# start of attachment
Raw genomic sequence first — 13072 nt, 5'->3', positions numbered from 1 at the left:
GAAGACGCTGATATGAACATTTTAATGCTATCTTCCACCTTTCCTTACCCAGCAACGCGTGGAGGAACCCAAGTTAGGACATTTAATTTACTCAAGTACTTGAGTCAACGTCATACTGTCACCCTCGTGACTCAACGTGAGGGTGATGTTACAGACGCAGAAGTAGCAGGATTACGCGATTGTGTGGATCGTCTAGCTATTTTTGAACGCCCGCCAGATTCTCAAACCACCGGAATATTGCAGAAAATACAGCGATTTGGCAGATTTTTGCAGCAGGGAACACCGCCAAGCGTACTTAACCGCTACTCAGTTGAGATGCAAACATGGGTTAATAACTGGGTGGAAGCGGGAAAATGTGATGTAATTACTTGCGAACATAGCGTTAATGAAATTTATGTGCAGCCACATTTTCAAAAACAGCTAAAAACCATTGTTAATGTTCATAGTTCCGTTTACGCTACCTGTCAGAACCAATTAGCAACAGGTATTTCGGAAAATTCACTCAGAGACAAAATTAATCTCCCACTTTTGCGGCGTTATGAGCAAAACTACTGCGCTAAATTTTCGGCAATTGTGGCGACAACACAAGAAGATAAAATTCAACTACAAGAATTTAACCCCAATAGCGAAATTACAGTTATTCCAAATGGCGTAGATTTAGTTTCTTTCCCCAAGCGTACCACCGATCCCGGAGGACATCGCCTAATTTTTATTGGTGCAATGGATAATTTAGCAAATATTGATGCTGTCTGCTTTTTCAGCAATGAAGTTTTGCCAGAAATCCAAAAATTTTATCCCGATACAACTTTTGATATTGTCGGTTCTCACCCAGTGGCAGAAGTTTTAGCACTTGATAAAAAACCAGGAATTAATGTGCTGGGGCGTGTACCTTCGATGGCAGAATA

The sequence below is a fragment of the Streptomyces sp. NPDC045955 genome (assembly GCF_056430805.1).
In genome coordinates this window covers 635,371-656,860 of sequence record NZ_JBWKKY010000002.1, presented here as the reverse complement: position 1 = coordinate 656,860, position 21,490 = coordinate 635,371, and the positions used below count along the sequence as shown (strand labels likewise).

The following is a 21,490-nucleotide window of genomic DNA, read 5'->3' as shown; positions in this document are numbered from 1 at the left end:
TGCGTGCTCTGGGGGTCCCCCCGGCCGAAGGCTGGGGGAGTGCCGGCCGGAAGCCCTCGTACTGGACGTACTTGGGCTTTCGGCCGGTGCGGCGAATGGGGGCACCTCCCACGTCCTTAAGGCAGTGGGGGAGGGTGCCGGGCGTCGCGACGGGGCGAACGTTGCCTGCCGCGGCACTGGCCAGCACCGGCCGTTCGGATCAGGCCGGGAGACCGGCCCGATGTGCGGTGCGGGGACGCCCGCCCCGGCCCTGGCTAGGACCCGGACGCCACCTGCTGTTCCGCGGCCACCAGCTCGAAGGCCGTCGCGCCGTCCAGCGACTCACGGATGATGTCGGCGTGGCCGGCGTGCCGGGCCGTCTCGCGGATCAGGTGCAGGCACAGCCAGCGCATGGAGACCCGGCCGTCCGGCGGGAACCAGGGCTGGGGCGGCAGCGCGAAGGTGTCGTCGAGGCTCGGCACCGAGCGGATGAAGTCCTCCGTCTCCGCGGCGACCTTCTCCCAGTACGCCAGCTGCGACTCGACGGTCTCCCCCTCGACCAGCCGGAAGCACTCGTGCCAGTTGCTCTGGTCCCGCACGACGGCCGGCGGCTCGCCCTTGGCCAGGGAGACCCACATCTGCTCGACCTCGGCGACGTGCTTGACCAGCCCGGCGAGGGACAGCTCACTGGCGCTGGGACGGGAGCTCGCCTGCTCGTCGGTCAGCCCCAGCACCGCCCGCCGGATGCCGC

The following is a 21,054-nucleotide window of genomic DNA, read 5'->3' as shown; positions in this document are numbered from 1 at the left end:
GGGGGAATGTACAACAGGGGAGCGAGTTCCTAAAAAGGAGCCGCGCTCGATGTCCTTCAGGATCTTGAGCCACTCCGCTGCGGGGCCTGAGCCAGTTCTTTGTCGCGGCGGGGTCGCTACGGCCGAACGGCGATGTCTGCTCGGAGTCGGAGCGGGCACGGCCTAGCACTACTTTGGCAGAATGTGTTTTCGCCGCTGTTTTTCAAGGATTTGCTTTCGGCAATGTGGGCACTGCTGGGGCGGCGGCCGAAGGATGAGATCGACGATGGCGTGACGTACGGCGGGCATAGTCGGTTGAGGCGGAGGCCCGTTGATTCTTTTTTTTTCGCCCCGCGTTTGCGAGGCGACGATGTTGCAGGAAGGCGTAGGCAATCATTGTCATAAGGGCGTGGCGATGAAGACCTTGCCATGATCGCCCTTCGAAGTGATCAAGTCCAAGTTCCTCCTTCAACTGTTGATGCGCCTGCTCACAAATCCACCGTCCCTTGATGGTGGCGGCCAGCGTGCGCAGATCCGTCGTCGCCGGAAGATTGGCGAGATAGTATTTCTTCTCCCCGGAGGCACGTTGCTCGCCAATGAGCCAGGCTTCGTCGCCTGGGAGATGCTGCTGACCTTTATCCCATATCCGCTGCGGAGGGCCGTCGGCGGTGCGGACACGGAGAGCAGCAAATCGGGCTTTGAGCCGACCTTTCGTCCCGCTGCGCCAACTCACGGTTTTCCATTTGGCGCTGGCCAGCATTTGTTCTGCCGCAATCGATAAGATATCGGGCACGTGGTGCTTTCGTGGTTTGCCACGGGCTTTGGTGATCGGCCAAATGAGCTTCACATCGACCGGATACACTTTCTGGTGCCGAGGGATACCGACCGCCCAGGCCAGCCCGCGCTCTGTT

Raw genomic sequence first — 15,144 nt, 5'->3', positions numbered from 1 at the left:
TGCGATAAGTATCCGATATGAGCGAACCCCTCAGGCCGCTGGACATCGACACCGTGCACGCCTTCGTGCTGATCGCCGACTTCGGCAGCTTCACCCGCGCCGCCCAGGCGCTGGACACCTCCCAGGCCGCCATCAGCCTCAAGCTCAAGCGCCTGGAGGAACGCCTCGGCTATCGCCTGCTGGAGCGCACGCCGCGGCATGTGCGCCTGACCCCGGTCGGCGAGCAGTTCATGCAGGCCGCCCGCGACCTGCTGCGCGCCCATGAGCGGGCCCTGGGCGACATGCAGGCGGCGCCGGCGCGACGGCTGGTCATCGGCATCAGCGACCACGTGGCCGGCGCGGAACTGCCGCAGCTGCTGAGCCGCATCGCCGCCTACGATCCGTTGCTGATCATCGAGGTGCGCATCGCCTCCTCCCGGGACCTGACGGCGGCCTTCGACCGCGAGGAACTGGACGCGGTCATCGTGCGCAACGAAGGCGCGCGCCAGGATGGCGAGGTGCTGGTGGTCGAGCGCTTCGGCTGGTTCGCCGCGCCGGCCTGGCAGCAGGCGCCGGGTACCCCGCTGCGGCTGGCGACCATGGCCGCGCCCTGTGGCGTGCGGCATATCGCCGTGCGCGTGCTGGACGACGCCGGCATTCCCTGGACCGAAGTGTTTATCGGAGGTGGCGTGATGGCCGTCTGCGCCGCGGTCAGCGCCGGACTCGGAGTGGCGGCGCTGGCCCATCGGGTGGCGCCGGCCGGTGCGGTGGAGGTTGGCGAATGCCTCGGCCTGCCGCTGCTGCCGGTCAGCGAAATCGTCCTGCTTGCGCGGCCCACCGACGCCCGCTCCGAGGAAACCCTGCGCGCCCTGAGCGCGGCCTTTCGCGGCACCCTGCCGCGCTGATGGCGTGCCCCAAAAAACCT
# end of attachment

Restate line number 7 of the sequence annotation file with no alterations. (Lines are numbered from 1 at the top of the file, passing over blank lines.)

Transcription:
The following is a 21,054-nucleotide window of genomic DNA, read 5'->3' as shown; positions in this document are numbered from 1 at the left end: